Translated from the Dutch transcription of Hoetink by Br. Jean-Paul Buys of Taize. RAS Publications 1994; paperback 107 pages.
Professor Tae-Jin Kim of Chonnam National University in Kwangju, Korea has made a Korean translation of Hendrik Hamel's Journal of the Unfortunate Voyage of the Ship the 'Sperwer'. The book can be obtained from The Korean Trade Club, P.O. Box 73, 2000 AB Haarlem, the Netherlands, Tel: +31-23-5159141.
The documentary was directed by Lee Hyung Min, working for KBS (Korean Broadcasting System #18 Yoi-Dong, Youngdeungpo-Gu Seoul , 150-790, Korea Tel: +82-2-781-1887~9 fax: +82-2-781-3397)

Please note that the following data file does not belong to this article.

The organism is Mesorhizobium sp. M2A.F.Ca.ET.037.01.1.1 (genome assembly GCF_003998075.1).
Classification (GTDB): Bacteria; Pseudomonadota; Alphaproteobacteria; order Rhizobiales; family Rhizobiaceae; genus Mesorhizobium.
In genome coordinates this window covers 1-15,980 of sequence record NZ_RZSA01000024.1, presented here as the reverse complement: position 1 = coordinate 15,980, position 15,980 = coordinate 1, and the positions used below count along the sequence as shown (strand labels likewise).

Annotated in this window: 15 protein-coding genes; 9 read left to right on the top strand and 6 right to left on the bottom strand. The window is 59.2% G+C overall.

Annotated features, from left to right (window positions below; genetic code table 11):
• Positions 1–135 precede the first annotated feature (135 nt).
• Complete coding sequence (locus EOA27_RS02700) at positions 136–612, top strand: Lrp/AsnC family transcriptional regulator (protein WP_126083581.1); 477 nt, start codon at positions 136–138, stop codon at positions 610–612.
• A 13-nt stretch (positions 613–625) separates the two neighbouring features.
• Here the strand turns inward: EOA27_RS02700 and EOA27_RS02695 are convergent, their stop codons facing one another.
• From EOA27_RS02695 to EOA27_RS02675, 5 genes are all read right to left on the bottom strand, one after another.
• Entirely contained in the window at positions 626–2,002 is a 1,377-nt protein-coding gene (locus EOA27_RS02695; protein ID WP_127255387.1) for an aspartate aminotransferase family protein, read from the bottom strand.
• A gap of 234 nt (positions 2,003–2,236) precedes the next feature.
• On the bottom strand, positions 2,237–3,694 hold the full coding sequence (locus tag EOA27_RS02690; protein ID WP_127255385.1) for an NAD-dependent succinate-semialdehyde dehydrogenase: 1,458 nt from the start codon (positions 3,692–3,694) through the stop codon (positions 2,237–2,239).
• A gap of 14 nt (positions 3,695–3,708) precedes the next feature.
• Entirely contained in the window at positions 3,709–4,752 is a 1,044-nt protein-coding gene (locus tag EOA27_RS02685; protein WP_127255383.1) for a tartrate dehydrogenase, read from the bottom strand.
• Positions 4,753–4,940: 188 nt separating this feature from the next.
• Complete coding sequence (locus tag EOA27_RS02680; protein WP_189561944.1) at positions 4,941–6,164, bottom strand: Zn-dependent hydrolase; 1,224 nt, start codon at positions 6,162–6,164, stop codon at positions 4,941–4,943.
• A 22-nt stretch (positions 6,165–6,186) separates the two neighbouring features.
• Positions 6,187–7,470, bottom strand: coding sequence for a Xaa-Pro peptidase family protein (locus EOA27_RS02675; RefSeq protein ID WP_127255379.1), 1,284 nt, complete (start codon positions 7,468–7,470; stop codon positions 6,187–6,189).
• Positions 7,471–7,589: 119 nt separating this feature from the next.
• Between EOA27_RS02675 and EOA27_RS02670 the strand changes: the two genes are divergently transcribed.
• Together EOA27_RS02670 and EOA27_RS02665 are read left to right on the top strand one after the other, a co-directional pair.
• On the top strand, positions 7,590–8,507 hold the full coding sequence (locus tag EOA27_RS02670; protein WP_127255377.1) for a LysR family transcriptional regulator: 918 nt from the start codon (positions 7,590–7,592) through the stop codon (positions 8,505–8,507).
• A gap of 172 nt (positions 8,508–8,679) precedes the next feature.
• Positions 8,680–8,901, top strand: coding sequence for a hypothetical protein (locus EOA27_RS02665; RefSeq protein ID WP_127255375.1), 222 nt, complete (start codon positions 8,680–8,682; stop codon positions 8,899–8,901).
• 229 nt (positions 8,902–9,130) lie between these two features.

Willem A. (Wim) Hamel, who did much research about the subject guided the film crew through Holland: Churchillaan 18 2215 PJ VOORHOUT Tel.: / Fax +31-252-210679 email address
Last, but certainly not least: The Dutch Come to Korea, Gari Ledyard, Royal Asiatic Society 1971/1984. Another highly readable account of Hamel experiences in Korea in the seventeenth century. This is an older translation of Hamel's text which was based on later editions, not the original Dutch manuscript. It's high value lies mainly in the research done in Korea and the translations of the Korean resources.
To give you an idea how small the sperwer was, take a look at the video at youtube.